# KroneckerModelDecomposition

yields the Kronecker decomposition of a descriptor state-space model ssm.

# Details and Options • The Kronecker decomposition is also known as the Weierstrass decomposition.
• The result is a list {{p,q},kssm}, where p and q are transformation matrices, and kssm is the Kronecker form of ssm.
• The decomposition decouples a descriptor state-space model into slow and fast subsystems.
• The slow subsystem has the same form as a standard state-space model with state equation:
• continuous time discrete time
• The fast subsystem is governed by the following state equations where e2 is nilpotent:
• continuous time discrete time
• The output of the system in Kronecker form is:
• continuous time discrete time
• The matrices a1 and e2 are both taken to be in Jordan form.
• StateSpaceTransform[ssm,{p,q}] has the form StateSpaceModel[{ , , , , }], with and , where and a2 are identity matrices with the dimensions of the slow and fast subsystems, and is a nilpotent matrix.

# Examples

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## Basic Examples(1)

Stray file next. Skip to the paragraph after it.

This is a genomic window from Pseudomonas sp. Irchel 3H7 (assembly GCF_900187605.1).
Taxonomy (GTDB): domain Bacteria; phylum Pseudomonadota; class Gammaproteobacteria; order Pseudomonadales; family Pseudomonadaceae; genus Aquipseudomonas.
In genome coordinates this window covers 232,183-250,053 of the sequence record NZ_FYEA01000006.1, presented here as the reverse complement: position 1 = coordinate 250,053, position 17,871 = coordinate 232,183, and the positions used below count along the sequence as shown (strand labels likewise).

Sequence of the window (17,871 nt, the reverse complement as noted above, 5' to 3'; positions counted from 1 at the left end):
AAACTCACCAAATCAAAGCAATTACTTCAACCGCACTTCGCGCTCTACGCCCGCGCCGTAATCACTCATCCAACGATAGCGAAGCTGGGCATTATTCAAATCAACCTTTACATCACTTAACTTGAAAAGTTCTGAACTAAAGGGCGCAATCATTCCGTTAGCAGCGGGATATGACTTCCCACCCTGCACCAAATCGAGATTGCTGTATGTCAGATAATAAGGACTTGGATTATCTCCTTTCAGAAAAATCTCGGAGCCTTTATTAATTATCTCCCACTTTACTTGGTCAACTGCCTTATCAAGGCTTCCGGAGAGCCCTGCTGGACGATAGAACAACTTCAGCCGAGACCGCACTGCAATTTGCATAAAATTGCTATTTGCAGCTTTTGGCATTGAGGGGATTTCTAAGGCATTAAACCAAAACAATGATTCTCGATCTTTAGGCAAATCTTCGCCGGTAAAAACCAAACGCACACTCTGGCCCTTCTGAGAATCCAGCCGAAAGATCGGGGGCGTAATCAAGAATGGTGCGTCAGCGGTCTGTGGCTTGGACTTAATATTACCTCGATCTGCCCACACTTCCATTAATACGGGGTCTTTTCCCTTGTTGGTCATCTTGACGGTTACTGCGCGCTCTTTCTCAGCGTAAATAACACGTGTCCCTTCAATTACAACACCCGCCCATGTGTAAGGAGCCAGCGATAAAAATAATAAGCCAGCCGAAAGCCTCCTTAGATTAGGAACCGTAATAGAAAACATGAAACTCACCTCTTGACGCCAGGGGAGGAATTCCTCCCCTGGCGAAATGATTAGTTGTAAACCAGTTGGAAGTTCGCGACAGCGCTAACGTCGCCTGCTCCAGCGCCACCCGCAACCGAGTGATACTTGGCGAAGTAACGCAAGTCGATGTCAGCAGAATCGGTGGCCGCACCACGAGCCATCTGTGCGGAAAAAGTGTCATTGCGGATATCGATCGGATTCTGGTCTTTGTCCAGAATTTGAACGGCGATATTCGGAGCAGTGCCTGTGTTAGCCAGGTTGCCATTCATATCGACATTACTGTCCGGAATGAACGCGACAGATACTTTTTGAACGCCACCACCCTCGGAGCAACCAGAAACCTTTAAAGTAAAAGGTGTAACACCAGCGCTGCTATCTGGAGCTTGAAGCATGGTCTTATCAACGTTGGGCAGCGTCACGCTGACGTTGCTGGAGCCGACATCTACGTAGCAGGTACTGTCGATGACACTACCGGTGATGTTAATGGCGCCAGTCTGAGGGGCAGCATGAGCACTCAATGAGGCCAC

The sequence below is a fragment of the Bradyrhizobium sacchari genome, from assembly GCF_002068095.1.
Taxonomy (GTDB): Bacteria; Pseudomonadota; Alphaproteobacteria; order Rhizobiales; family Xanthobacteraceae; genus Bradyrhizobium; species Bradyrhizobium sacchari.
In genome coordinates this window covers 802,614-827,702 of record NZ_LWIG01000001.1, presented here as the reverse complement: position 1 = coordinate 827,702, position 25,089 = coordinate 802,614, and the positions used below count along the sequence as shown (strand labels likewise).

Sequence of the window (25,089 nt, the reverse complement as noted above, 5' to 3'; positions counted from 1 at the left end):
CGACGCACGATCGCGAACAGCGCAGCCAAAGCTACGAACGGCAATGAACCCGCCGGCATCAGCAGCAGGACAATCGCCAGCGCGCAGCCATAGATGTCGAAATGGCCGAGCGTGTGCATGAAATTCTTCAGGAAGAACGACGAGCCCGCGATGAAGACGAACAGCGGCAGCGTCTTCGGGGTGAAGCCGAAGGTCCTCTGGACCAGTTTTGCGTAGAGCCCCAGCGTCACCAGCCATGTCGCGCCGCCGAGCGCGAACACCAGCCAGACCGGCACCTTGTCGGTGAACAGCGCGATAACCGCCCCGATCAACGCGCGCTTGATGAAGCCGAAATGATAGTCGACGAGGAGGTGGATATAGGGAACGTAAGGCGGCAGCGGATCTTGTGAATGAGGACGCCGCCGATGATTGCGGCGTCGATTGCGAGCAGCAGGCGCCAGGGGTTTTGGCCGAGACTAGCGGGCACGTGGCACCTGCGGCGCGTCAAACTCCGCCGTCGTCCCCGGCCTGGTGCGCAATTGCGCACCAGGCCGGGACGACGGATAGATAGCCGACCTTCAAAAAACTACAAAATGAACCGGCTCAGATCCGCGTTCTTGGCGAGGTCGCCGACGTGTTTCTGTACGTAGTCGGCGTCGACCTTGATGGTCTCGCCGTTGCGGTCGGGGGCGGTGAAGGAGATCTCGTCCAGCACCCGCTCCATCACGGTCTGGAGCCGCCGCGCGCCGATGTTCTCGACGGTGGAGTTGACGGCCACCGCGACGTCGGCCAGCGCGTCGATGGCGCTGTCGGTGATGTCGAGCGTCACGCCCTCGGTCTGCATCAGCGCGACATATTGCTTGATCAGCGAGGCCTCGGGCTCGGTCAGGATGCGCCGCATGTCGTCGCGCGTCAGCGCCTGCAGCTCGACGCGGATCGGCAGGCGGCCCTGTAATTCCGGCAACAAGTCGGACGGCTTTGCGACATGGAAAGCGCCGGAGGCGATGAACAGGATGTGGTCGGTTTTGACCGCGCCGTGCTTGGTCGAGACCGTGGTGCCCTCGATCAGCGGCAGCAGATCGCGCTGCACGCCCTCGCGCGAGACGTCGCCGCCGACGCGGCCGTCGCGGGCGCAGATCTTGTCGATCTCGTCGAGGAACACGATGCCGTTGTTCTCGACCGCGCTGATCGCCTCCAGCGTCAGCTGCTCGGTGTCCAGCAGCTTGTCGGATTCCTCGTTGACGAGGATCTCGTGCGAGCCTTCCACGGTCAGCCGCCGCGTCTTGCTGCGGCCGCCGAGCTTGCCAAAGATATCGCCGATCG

Compute the Kronecker decomposition of a state-space model:

## Scope(4)

The Kronecker decomposition of a system with two fast states and two slow states:

The Kronecker decomposition of a discrete-time system:

An algebraic system:

An impulsive system:

## Applications(2)

KroneckerModelDecomposition decouples the fast and slow subsystems:

The number of 1s on the diagonal of the descriptor matrix gives the number of slow states:

Separate the slow and fast systems using SystemsModelExtract and SystemsModelDelete:

An RLC circuit modeled as a descriptor state space:

## Properties & Relations(6)

The Kronecker decomposition and the original system are restricted equivalent systems:

They have the same order:

They have the same controllability and observability properties:

They have the same transfer functions:

Nonsingular systems give an identity matrix for the descriptor matrix:

Find the Kronecker decomposition of a singular descriptor state-space model:

The matrix pair {p,q} relates the original system to the Kronecker form:

The inverse matrices perform the opposite transformation:

The slow and fast subsystems model the proper and improper parts of a transfer function:

The state matrix in the slow subsystem is in Jordan form:

The descriptor matrix in the fast subsystem is in Jordan form with all zero eigenvalues: